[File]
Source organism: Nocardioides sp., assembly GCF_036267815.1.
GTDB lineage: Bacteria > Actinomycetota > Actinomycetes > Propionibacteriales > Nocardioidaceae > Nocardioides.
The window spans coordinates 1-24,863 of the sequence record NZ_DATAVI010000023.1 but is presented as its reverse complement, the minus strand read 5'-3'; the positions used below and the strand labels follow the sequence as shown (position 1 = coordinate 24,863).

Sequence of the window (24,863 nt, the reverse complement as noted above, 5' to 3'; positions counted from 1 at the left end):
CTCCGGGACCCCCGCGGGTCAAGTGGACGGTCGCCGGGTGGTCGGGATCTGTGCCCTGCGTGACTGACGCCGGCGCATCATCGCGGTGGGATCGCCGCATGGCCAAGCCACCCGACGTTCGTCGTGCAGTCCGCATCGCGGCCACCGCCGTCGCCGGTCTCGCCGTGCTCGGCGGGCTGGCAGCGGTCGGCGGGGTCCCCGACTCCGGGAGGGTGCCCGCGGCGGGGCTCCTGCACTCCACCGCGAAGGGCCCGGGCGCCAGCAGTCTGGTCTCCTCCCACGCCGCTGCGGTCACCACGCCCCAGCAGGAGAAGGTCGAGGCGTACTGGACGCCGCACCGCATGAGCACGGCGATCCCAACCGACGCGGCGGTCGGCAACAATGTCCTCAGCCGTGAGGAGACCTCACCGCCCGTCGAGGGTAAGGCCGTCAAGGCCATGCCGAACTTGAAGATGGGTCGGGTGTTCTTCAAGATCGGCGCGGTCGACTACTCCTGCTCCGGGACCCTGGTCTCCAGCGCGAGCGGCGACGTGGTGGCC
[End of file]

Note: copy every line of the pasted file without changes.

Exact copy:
Source organism: Nocardioides sp., assembly GCF_036267815.1.
GTDB lineage: Bacteria > Actinomycetota > Actinomycetes > Propionibacteriales > Nocardioidaceae > Nocardioides.
The window spans coordinates 1-24,863 of the sequence record NZ_DATAVI010000023.1 but is presented as its reverse complement, the minus strand read 5'-3'; the positions used below and the strand labels follow the sequence as shown (position 1 = coordinate 24,863).

Sequence of the window (24,863 nt, the reverse complement as noted above, 5' to 3'; positions counted from 1 at the left end):
CTCCGGGACCCCCGCGGGTCAAGTGGACGGTCGCCGGGTGGTCGGGATCTGTGCCCTGCGTGACTGACGCCGGCGCATCATCGCGGTGGGATCGCCGCATGGCCAAGCCACCCGACGTTCGTCGTGCAGTCCGCATCGCGGCCACCGCCGTCGCCGGTCTCGCCGTGCTCGGCGGGCTGGCAGCGGTCGGCGGGGTCCCCGACTCCGGGAGGGTGCCCGCGGCGGGGCTCCTGCACTCCACCGCGAAGGGCCCGGGCGCCAGCAGTCTGGTCTCCTCCCACGCCGCTGCGGTCACCACGCCCCAGCAGGAGAAGGTCGAGGCGTACTGGACGCCGCACCGCATGAGCACGGCGATCCCAACCGACGCGGCGGTCGGCAACAATGTCCTCAGCCGTGAGGAGACCTCACCGCCCGTCGAGGGTAAGGCCGTCAAGGCCATGCCGAACTTGAAGATGGGTCGGGTGTTCTTCAAGATCGGCGCGGTCGACTACTCCTGCTCCGGGACCCTGGTCTCCAGCGCGAGCGGCGACGTGGTGGCC